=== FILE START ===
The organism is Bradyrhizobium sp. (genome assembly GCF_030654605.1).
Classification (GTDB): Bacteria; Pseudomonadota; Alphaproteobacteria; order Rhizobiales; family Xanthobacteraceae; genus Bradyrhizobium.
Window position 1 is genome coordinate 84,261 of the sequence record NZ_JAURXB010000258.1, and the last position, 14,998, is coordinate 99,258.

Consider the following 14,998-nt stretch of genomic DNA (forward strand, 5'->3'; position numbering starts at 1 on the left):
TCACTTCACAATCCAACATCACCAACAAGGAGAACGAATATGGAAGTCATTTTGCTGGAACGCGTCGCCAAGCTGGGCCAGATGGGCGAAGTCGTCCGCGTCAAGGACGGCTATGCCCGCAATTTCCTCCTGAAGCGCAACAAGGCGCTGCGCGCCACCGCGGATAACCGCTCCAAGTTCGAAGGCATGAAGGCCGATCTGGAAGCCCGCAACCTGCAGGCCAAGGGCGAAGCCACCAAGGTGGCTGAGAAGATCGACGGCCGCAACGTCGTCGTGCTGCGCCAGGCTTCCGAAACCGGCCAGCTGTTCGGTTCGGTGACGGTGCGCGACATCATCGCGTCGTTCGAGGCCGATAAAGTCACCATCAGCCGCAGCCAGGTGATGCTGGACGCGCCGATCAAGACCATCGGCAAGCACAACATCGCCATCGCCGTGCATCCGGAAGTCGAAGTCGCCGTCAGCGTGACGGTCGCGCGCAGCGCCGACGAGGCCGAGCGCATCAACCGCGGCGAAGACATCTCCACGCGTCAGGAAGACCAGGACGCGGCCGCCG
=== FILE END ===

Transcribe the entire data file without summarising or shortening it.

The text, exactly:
The organism is Bradyrhizobium sp. (genome assembly GCF_030654605.1).
Classification (GTDB): Bacteria; Pseudomonadota; Alphaproteobacteria; order Rhizobiales; family Xanthobacteraceae; genus Bradyrhizobium.
Window position 1 is genome coordinate 84,261 of the sequence record NZ_JAURXB010000258.1, and the last position, 14,998, is coordinate 99,258.

Consider the following 14,998-nt stretch of genomic DNA (forward strand, 5'->3'; position numbering starts at 1 on the left):
TCACTTCACAATCCAACATCACCAACAAGGAGAACGAATATGGAAGTCATTTTGCTGGAACGCGTCGCCAAGCTGGGCCAGATGGGCGAAGTCGTCCGCGTCAAGGACGGCTATGCCCGCAATTTCCTCCTGAAGCGCAACAAGGCGCTGCGCGCCACCGCGGATAACCGCTCCAAGTTCGAAGGCATGAAGGCCGATCTGGAAGCCCGCAACCTGCAGGCCAAGGGCGAAGCCACCAAGGTGGCTGAGAAGATCGACGGCCGCAACGTCGTCGTGCTGCGCCAGGCTTCCGAAACCGGCCAGCTGTTCGGTTCGGTGACGGTGCGCGACATCATCGCGTCGTTCGAGGCCGATAAAGTCACCATCAGCCGCAGCCAGGTGATGCTGGACGCGCCGATCAAGACCATCGGCAAGCACAACATCGCCATCGCCGTGCATCCGGAAGTCGAAGTCGCCGTCAGCGTGACGGTCGCGCGCAGCGCCGACGAGGCCGAGCGCATCAACCGCGGCGAAGACATCTCCACGCGTCAGGAAGACCAGGACGCGGCCGCCG